application of seismic data to stratigraphy and depositional systems
analysis has been widespread at least since the publication of AAPG
Memoir 26, over 27 years ago.
the early work was based on analyses of 2-D seismic — only relatively
recently has the emphasis shifted to 3-D seismic, with sometimes
astonishing results. In some instances entire depositional systems
with discrete depositional elements can be directly imaged, resulting
in highly accurate predictions of lithofacies relationships in time
imaging of geology has resulted in refinement of depositional models,
especially within the context of sequence stratigraphy.
interpretation of 3-D seismic data can take two forms:
- Analysis of cross
section views, or seismic stratigraphy. This has been the classical
approach to extracting geologic insights from seismic data, especially
when only 2-D seismic data are available.
- Analysis of plan view
images, or seismic geomorphology. This approach necessarily involves
3-D seismic data and constitutes the analysis of the geological
significance of landforms observed. Clearly the most robust geologic
interpretations involve the integration of insights derived from
stratigraphic as well as the geomorphologic analyses.
of Channel Systems
1 illustrates a Pleistocene deep-water depositional environment
on the basin floor of the Gulf of Mexico. Both seismic stratigraphy
and seismic geomorphology are employed in the analysis of the stratigraphic
succession and the prediction of geologic facies distribution.
more far-reaching sequence stratigraphic insights can be derived
architecture, as shown by the seismic section, reveals a condensed
section as suggested by the high-amplitude reflection that can be
correlated over a large area. Immediately overlying this is a subtly
mounded moderate-to-high-amplitude reflection package.
geomorphological analysis of this stratigraphic unit reveals that
it is composed of a leveed channel feeding a frontal splay or turbidite
fan lobe, comprising multiple bifurcating channels. The geological
interpretation of this map pattern is that of a turbidite system
comprising numerous shallow channel-levee deposits likely resulting
in a near sheet-like deposit of sand.
slicing of the seismic volume reveals that the system gradually
evolves from a distributary channel complex (i.e., the frontal splay)
to a single leveed channel crossing the study area (Figure
Turbidite Fan Deposition
of the succession shown in figure 1 suggests that this deep-water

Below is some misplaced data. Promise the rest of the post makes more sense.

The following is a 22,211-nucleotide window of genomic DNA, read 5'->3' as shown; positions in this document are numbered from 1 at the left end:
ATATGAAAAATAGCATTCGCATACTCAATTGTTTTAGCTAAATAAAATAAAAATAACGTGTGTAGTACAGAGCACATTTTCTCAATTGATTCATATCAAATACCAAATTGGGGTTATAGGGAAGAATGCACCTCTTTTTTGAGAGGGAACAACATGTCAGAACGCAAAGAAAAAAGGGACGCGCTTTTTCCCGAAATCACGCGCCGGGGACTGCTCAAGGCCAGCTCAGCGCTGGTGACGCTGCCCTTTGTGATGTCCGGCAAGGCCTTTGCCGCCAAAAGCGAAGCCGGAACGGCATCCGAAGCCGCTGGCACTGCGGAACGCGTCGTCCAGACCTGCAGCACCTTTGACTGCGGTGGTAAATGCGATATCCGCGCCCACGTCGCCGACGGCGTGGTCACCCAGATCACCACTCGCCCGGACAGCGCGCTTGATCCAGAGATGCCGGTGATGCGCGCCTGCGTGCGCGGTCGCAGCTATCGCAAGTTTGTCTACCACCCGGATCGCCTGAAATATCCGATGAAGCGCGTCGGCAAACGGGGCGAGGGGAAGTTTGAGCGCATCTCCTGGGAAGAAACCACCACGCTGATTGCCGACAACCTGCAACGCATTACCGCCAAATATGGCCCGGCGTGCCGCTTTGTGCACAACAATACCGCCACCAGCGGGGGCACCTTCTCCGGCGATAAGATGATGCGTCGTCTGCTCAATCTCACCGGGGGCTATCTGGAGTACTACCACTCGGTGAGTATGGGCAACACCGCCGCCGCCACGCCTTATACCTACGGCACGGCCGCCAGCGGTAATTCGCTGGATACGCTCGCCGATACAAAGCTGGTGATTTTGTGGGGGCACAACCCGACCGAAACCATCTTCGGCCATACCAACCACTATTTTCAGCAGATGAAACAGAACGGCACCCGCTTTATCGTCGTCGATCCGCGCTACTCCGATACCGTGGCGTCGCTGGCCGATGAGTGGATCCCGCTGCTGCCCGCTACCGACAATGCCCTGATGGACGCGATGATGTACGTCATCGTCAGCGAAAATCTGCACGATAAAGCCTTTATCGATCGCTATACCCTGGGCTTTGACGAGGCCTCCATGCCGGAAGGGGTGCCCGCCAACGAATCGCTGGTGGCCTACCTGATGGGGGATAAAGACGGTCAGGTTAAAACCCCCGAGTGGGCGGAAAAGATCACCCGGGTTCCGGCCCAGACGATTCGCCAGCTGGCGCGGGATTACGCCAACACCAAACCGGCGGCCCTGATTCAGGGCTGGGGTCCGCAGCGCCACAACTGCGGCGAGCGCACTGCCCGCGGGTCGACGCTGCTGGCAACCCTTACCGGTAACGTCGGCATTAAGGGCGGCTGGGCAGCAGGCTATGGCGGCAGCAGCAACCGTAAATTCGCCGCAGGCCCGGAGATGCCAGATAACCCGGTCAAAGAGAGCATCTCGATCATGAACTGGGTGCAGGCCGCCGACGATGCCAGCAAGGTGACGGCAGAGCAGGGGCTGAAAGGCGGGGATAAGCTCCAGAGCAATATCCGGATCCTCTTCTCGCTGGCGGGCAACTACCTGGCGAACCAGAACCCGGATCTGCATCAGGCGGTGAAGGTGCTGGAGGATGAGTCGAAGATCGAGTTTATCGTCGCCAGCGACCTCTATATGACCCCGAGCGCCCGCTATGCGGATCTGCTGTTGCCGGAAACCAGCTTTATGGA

environment was a site of low rate of deposition, resulting in deposition
of a widespread condensed section.
at this time, river systems on the shelf were not capable of delivering
significant volumes of sediment to the slope or basin beyond. This
situation must have abruptly changed, as evidenced by the deposition
of deep-water turbidites in the form of a channel feeding a frontal
splay deposited directly over the condensed section.
could surmise that shelf fluvial systems were now delivering their
sediment load directly to the upper slope and ultimately to the
basin floor, possibly as a result of sea-level fall, which would
have had the effect of shifting depocenters from the inner/middle
shelf to the outer shelf.
the gradual change from splay complex to isolated leveed channel
within the deepwater study area suggests a progressive shutdown
of the sediment supplied from the shelf. Specifically, the interpreter
could suggest that the sand:mud ratio delivered to the deepwater
was progressively diminishing, possibly as a result of sea-level
rise and backstepping of depocenters on the shelf.
Delta: The Staging Area
Figure 2 also illustrates the value of integrating seismic stratigraphy
and seismic geomorphology.
is the stratigraphy and geomorphology of a shelf-edge environment.
The stratigraphic section shows the presence of a shelf-edge prograding
system, likely a shelf-edge delta.
of these prograding deposits is characterized by a gullied surface;
these gullies are most densely distributed in the area nearest the
thickest part of the prograding system.
one of these gullies dominates and captures the bulk of the flow
from the associated fluvial system as expressed by the large single
slope channel shown in section view.
of Channel Systems
of visualization is illustrated in Figure
3, which shows a basin floor leveed channel in perspective view.
The channel is apparently sand-filled, as suggested by the raised
core of the channel caused by differential compaction effect.
nodes can be observed. These are locations where flows have cut
through the levee walls and established new channels in the overbank
the channel is not sand-filled upstream of the avulsion nodes, but
rather is incised there.
these examples is that of a Pleistocene shallow-buried system. These
shallow-buried examples are very well imaged and provide the interpreter
with learnings that can be exported to similar deposits more deeply
buried but more poorly imaged.
analogs have proven invaluable in the understanding of deep-water
depositional processes and, consequently, in our ability to predict
geologic relationships in advance of drilling.
of seismic stratigraphy and seismic geomorphology is rapidly becoming
a mainstream style of analysis, necessarily involving both geologists
promises to further mitigate risk associated with geologic prediction,
as ever more stratigraphic/geologic insights are extracted from
3-D seismic data.